7. Recommend three books by classic female writers to get people started in this event. (Again, skip over this if you prefer not to answer.)

This is tough to answer! Since I'd love to see more SFF love in the Classics Club, I'm going to recommend ...

(... no, that last one isn't on my list, but I must have read it dozens of times as a kid).

8. Will you be joining us for this event immediately, or will you wait until the new year starts?

I'm waiting for the new year because I'm trying to wrap up a couple of other reading challenges right now. I really need to get back up to speed with my Classics Club challenge, so this seems like the perfect motivation!

9. Do you plan to read as inspiration pulls, or will you make out a preset list?

Both? I'm selecting specifically from titles from my main Classics Club list, but I haven't made up my mind about which ones or how many yet.

Here, I've pulled out the works by women (that I haven't reviewed for the challenge yet) on my current list:

  • Anne of Green Gables by L. M. Montgomery
  • The Awakening by Kate Chopin
  • The Color Purple by Alice Walker
  • The Death of the Heart by Elizabeth Bowen
  • Gone With the Wind by Margaret Mitchell
  • I Know Why the Caged Bird Sings by Maya Angelou
  • In the Shadow of Man by Jane Goodall
  • Middlemarch by George Eliot
  • Mrs Dalloway by Virginia Woolf
  • The Outsiders by S. E. Hinton
  • Passing by Nella Larsen
  • Their Eyes Were Watching God by Zora Neale Hurston
  • Wide Sargasso Sea by Jean Rhys
  • The Yellow Wallpaper by Charlotte Perkins Gilman

10. Are you pulling to any particular genres? (Letters, journals, biographies, short stories, novels, poems, essays, etc?)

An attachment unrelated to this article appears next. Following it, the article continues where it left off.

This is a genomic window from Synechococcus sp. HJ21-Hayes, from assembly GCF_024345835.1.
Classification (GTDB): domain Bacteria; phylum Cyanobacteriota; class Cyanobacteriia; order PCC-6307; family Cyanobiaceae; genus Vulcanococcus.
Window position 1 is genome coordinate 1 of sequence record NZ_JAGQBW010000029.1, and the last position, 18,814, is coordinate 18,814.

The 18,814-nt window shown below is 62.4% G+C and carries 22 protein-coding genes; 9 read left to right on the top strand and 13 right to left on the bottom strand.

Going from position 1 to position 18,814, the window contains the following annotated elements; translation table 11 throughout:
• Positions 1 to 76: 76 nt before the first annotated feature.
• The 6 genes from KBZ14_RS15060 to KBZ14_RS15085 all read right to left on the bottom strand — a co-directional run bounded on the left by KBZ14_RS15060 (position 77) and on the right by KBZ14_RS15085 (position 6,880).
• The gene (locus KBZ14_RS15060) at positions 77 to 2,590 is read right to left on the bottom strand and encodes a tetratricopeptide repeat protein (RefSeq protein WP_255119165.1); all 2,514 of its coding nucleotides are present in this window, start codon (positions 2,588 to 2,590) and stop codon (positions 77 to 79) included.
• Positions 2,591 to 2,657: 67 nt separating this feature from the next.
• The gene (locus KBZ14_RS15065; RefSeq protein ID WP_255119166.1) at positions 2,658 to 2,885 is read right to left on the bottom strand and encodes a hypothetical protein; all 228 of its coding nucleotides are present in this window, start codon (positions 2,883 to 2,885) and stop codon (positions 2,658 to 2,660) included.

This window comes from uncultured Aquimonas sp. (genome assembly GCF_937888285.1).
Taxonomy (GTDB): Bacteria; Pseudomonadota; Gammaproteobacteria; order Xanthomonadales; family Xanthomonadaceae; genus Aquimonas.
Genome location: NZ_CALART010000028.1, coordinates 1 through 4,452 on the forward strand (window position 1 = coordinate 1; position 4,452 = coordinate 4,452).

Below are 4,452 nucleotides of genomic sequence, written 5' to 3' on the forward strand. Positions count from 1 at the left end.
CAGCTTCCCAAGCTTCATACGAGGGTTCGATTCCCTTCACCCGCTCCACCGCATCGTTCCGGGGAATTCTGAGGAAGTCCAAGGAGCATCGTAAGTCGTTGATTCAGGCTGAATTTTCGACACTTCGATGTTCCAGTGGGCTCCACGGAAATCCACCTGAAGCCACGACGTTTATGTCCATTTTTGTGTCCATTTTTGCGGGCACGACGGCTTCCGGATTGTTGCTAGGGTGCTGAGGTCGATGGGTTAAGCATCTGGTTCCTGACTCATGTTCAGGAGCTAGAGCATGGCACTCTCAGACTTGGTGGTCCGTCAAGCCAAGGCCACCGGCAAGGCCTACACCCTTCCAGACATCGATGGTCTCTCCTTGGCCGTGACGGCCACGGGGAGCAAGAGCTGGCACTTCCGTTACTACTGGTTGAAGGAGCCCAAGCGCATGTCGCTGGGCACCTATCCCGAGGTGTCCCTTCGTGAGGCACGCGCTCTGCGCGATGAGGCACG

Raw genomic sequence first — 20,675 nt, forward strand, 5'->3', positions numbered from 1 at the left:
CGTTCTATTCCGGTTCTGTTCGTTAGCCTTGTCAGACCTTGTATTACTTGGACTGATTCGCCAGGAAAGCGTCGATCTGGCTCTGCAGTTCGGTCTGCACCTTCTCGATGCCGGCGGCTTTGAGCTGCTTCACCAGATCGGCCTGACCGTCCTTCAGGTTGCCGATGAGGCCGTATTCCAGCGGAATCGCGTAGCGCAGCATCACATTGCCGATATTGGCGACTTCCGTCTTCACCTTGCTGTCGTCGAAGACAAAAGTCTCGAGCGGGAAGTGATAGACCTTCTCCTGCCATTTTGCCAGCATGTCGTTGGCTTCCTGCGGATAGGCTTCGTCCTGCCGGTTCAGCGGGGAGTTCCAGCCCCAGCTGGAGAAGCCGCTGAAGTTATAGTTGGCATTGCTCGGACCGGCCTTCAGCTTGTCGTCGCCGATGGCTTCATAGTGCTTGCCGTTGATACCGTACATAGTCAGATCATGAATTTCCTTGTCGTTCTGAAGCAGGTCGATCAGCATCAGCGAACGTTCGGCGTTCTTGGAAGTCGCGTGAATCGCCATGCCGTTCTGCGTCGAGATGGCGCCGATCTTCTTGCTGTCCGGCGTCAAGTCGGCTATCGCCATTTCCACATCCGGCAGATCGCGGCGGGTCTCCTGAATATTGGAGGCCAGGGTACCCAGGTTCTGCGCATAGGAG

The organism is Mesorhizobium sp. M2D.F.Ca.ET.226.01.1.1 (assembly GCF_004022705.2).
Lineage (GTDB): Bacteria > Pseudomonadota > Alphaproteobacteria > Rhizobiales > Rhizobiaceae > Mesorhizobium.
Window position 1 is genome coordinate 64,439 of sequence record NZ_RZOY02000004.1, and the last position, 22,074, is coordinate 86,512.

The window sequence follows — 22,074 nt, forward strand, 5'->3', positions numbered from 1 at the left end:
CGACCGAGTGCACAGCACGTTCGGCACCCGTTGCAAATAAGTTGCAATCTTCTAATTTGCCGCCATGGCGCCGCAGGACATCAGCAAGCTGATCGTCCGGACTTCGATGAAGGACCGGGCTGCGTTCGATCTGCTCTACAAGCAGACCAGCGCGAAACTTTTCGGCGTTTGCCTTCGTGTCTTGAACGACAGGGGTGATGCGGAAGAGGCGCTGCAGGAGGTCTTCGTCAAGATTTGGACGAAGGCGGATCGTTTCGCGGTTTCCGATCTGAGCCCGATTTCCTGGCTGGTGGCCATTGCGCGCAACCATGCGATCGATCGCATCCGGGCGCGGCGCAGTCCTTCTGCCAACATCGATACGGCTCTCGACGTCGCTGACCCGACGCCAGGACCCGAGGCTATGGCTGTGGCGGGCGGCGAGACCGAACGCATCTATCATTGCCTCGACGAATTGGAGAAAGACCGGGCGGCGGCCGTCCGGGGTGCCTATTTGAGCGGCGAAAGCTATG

The works by women on my list are fairly varied, but it seems like they're mostly novels from the early to mid 20th century.

11. Are you pulling to a particular era or location in literature by women?

Again... not really, because I think have a decent variety to choose from, but about half seem to be from the past century or so by authors in America or Europe.

12. Do you hope to host an event or readalong for the group? No worries if you don’t have details. We’re just curious!

Nah. I'm not usually into big blog events or obligations. But if something strikes my fancy I might sign up as a participant.

13. Is there an author or title you’d love to read with a group or a buddy for this event? Sharing may inspire someone to offer.

Hm... that's an interesting thought. I might be interested in reading Gone With the Wind along with someone, especially someone who hasn't read it before. It would make for an interesting conversation, I think.

14. Share a quote you love by a classic female author — even if you haven’t read the book yet.

“But it is one thing to read about dragons and another to meet them.” - Ursula K. LeGuin, A Wizard of Earthsea

15. Finally, ask the question you wish this survey had asked, and then answer it.

I can't really think of a question that I wish had been asked! Instead, I made a pie chart:

That's the author gender representation of my current Classics Club list. Only a third of the authors of my chosen books are women -- not as bad as a feared, but not particularly close to fair either.

I hope lots of Classics Club folks participate in this event next year. It promises to be very interesting!